The “Money Makeover” – The Emergency Fund I

OK, so we've looked at creating our budget, and we have set up our "allocated savings". We have been using this for one month. If you are anything like me, you may have found:

  • You missed a few payments on your original budget and needed to add them to next months.
  • It incredibly hard to stick to the plan and spend only the money you had budgeted.
  • Think that this is all impossible since the slightest deviation from the budget causes problems.

This is where our first key milestone comes in, the emergency fund 1. The idea here is that this is going to be our buffer against those surprises that blindside us and knock us off our important financial journey.

What is the "emergency fund 1"?

Put simply, it's £1000 (or equivalent in your local currency). This should be enough to cover most common emergencies that may arise. Now, I know what you are thinking "OMFGWTFBBQ?! A GRAND! If I could save a grand I wouldn't bloody be here!".

... And you are probably right, but we have also proven we can't save a grand because we always spend it (and then some). So, let's begin shall we?

Getting Started – Attitude Adjustment Required!

This milestone is very simple in concept, but hard to digest because we are not used to having cash around. This is also likely to be the first “chunk” of cash to populate your “allocated savings” – and, if you are anything like me, you are going to look at those zeroes and think “OOOHHH LOOK AT THE COOL THINGS I CAN BUY NOW”.

We can’t do this. And we WON’T do this! The money makeover demands it!

That is my first tip – give the money makeover some character. Give it a name. Call it out. When you give it identity, you will feel like you are letting someone (as opposed to something) down when you fail to stick to our goals. I always joke about it “nope – can’t do that, Mr Makeover says ‘no’”. We need to really get our heads around the fact that we are doing this makeover for a really, really good reason – we want our money back.

If we fail, we let ourselves down, but perhaps worse, we are letting our future down. Who in their right minds wants to shoot themselves in the foot when we can prevent it??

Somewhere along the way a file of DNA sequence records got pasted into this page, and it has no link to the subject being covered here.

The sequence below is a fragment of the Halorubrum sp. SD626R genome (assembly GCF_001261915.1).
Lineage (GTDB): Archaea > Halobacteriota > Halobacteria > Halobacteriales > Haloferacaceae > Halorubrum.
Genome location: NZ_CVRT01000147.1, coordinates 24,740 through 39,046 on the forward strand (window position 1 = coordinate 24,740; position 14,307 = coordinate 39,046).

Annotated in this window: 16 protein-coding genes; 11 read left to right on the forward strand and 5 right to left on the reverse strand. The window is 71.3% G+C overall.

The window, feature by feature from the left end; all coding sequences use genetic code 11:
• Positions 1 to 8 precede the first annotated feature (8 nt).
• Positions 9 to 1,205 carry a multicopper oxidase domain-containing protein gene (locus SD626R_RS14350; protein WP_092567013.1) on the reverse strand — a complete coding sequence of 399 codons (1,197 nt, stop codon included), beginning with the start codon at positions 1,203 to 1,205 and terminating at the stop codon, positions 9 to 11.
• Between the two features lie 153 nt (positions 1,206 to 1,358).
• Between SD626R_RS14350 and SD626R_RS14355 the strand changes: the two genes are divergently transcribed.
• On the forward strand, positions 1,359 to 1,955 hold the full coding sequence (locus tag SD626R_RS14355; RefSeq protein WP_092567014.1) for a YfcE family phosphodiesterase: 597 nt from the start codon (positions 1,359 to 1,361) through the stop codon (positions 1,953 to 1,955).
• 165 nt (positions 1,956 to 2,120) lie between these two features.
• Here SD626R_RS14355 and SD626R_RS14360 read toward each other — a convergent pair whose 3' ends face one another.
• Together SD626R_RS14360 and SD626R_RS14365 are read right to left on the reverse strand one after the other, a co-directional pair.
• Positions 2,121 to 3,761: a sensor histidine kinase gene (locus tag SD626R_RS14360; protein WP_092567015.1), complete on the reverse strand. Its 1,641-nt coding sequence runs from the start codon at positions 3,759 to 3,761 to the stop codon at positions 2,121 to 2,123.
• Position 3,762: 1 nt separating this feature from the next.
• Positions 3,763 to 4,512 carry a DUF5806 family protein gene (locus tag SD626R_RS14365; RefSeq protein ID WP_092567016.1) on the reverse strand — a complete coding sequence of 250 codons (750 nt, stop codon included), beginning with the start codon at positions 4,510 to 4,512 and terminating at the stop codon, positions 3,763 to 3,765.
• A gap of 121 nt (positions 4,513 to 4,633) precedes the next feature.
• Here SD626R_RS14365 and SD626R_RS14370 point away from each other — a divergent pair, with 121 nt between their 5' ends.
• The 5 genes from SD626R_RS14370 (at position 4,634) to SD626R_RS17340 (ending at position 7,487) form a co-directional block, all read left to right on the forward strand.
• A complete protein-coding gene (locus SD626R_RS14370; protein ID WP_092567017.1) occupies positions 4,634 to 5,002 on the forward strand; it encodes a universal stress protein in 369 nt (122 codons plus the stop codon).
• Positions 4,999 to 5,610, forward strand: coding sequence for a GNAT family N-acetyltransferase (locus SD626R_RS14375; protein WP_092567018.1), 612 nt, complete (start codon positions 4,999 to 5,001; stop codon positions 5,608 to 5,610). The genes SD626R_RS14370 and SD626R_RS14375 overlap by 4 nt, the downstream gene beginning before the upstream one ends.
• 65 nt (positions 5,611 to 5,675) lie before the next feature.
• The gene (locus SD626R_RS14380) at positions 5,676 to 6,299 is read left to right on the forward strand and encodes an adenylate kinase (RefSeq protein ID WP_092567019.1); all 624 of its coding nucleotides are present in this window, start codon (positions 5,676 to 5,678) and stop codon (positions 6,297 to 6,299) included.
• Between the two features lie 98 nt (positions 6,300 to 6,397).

Repeat after me:

  • An iPad is not an emergency.
  • A holiday is not an emergency.
  • Christmas is not an emergency.
  • That new pair of trainers is not an emergency.
  • That new cell phone is not an emergency, even if your current phone is dead.
  • Bobs leaving party is not an emergency.
  • Catching up with that friend from school is not an emergency.

What I am trying to do here is make you think, what is an emergency?

Struggling? Yeah, me too. The truth is this, there are VERY few things that should actually constitute an emergency. For me, I could only come up with two real things that I thought were truly important enough to constitute an emergency:

  • Urgent medical/dental treatment that I have not had a chance to prepare for.
  • Large, unexpected bills that I have not had a chance to budget for.

What do you notice about these things? I could have prepared for them – and we will be, in the future. However, at this point we are just getting started, and it is going to be some time before we get to that, so we need to create a buffer just in case something happens before we get there.

Creating the Emergency Fund I

As said before, this is dead simple. The emergency fund I is just £1000 in your allocated savings.

However, we should save this as fast as possible – the sooner we are protected from unexpected turns of events, the better.

So, put every spare penny you have towards it, work some overtime, sell some of that crap you never use, stop eating out, have one less beer – do whatever you can to funnel as much into your allocated savings as quickly as possible.

Then What?

Do nothing, leave it in your savings account. When an emergency comes, transfer it into your cash account and make use of it.

BUT, then replace it as quickly as possible again! We must maintain this fund at all costs!

This is our first line of defence, therefore the most likely to get used – we need to make sure it is well stocked to support us whenever it is called upon.

If you don’t find yourself using it, fine – leave it there. Remember, we are not using this for the expected, but rather using it to protect us from the unexpected. Just because you didn’t touch the emergency fund I this month, don’t expect the same next month.

In Summary

I remember when I completed my emergency fund I – it felt like such an achievement! This was the first time in years that I actually had any “real” amount of savings (that lasted longer than a month). It felt great, and it still does – having the safety net really does help take a lot of stress away.

Sure, at this point, it can be hard, since we still have other debt and we have a grand sat here that we could put towards it – don’t be tempted. Remember, this is a safety net – and as with real safety nets – we should hope that we never have to use them. It’s a failsafe,  not a tool for daily use. Don’t panic, we will be getting to that debt soon enough.

As well as giving us the safety net – pooling money into this fund is a great primer for “funnelling cash”  - we are going to be doing this a lot over the coming months/years (depending on how much debt we have) in order to dig ourselves out of the hole we put ourselves in. Learn from it – push yourself. Find money where you couldn’t find money before.

All of the above aside, it’s nice to have a little bit of interest being earned rather than charged for, don’t you think?.. ;)


  1. Totally agree. Emergency fund saves your live from a bill from the hell.


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